A function \(L \colon V\rightarrow W\) is linear if \(V\) and \(W\) are vector spaces and for all \(u,v \in V\) and \(r,s \in \Re\) we have
\[ L(ru + sv) = rL(u) + sL(v) .\]
We will often refer to linear functions by names like "linear map'', "linear operator'' or "linear transformation''. In some contexts you will also see the name "homomorphism''. The definition above coincides with the two part description in chapter 1; the case \(r=1,s=1\) describes additivity, while \(s=0\) describes homogeneity. We are now ready to learn the powerful consequences of linearity.
- 6.3: Linear Differential Operators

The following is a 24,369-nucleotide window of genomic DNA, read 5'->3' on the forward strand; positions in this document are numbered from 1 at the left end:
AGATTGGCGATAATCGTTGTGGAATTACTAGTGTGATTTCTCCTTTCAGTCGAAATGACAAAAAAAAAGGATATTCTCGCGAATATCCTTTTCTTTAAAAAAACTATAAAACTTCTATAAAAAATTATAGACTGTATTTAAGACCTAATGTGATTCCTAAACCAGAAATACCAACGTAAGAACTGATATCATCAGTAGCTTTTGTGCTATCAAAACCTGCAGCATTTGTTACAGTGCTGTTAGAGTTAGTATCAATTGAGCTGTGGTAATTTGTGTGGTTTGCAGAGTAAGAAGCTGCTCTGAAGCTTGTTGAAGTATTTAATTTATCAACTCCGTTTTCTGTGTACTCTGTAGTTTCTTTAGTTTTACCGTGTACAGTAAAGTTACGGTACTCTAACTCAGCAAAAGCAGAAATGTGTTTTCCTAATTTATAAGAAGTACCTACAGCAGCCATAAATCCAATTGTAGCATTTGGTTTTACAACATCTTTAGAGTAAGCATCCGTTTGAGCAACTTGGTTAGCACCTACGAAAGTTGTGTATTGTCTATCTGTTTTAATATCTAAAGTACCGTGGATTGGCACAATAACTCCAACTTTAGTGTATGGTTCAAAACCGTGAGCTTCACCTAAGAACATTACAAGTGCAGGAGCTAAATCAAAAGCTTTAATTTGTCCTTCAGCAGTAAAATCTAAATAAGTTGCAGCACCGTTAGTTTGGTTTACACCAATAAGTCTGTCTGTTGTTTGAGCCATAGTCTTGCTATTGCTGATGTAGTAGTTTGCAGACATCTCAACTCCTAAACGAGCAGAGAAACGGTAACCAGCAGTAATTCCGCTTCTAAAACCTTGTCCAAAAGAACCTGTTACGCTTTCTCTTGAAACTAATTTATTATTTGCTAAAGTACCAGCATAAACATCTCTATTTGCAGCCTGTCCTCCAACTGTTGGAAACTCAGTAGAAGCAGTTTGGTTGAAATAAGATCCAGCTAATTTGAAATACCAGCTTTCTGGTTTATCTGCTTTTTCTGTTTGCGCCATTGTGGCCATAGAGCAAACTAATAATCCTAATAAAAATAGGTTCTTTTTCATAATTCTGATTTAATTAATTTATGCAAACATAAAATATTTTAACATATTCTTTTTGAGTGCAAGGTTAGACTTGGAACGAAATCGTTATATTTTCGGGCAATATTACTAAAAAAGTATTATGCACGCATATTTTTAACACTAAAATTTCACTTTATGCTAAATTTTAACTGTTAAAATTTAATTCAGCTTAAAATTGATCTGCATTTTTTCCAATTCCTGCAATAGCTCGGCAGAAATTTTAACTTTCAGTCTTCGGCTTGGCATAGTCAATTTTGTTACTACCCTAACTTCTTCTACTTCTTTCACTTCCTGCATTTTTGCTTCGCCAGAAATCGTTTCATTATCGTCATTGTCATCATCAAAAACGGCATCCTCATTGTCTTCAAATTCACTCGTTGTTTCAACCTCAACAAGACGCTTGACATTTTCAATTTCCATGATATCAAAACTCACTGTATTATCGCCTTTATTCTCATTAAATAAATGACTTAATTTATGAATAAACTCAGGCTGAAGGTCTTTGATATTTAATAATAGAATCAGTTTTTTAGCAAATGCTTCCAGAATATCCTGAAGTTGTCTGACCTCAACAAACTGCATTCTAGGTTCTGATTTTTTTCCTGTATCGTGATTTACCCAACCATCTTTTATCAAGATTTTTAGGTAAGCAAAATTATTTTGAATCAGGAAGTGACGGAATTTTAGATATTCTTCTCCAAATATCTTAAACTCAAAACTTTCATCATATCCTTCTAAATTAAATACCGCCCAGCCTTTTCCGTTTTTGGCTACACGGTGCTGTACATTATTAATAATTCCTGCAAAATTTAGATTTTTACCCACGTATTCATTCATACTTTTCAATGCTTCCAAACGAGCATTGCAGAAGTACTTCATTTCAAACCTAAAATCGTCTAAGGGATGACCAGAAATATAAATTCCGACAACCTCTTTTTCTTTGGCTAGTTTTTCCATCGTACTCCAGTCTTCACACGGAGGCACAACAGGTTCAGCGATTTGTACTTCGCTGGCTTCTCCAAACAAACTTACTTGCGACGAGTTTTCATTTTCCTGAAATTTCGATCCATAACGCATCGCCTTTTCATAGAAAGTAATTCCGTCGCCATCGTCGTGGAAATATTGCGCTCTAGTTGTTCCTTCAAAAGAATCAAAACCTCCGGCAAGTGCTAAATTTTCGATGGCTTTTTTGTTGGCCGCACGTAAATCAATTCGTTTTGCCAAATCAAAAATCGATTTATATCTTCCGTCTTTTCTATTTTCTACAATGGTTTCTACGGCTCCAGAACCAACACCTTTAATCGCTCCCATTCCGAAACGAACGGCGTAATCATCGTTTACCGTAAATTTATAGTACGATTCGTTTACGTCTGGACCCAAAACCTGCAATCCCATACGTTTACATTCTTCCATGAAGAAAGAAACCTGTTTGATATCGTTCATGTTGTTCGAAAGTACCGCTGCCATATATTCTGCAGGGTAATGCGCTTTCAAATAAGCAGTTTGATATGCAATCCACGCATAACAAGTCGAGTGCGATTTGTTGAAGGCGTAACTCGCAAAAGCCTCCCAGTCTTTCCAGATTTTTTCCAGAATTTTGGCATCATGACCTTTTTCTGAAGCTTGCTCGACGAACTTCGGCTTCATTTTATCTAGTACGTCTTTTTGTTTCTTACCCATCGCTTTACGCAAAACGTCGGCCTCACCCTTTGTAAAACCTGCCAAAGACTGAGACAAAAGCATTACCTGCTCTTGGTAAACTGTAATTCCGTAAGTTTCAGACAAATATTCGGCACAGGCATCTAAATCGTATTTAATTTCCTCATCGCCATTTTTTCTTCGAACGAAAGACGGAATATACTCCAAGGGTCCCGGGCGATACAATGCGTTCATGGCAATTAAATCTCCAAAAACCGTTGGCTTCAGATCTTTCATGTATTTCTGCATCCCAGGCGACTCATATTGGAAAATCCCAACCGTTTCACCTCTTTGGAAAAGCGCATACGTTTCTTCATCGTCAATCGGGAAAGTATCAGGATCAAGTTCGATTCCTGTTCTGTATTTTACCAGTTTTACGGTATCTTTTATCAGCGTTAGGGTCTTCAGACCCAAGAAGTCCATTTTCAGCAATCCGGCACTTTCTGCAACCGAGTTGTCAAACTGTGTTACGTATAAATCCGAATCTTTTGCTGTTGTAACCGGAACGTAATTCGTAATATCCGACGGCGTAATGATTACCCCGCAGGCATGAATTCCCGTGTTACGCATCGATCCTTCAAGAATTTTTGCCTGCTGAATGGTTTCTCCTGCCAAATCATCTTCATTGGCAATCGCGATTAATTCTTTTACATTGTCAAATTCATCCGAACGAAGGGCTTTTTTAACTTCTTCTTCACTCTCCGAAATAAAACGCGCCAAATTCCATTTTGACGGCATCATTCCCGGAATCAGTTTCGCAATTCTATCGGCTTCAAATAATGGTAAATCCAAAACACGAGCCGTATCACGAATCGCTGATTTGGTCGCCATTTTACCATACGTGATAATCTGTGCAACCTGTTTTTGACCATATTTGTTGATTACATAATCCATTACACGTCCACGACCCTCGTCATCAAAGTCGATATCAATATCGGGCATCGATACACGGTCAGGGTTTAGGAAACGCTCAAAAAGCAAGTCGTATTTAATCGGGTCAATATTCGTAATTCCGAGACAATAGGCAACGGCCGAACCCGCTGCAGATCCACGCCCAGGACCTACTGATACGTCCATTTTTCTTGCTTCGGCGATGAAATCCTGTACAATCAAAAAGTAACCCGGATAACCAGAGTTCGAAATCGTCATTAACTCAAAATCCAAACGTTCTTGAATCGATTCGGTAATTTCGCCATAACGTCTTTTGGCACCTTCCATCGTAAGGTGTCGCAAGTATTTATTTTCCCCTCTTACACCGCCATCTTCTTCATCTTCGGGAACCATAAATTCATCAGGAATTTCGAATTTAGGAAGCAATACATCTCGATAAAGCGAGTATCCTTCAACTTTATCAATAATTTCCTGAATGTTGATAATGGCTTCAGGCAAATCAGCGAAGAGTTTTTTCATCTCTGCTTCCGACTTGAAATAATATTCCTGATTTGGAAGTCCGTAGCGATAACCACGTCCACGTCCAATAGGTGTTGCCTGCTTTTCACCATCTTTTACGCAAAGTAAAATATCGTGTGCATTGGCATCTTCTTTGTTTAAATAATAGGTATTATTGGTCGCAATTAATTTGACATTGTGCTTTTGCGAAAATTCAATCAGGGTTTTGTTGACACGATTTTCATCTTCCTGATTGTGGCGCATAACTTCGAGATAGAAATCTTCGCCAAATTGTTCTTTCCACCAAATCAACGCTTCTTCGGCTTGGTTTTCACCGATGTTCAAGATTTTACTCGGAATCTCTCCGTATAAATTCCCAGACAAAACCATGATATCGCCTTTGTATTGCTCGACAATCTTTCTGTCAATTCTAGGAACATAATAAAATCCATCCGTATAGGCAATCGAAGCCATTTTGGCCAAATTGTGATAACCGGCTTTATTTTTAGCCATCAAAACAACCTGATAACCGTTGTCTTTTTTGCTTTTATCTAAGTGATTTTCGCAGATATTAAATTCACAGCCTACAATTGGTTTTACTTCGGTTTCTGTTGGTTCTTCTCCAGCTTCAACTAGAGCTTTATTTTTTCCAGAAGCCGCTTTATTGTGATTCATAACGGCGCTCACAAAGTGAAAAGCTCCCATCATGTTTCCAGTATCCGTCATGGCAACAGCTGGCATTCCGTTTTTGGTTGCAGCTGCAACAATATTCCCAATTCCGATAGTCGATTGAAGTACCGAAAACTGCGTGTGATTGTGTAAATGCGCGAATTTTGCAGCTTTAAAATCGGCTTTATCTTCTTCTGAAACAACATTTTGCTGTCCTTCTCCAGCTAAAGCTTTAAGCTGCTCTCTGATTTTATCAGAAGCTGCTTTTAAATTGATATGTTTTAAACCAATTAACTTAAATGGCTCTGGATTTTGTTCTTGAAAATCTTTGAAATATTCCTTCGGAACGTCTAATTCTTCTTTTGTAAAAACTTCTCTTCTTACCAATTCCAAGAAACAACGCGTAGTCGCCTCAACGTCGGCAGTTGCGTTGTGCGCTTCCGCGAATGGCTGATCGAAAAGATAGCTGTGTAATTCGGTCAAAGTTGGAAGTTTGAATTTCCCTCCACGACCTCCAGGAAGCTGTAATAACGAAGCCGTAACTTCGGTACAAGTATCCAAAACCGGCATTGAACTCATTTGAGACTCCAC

- Your calculus class became much easier when you stopped using the limit definition of the derivative, learned the power rule, and started using linearity of the derivative operator.
Thumbnail: A linear combination of one basis set of vectors (purple) obtains new vectors (red). If they are linearly independent, these form a new basis set. The linear combinations relating the first set to the other extend to a linear transformation, called the change of basis. (CC0; Maschen via Wikipedia)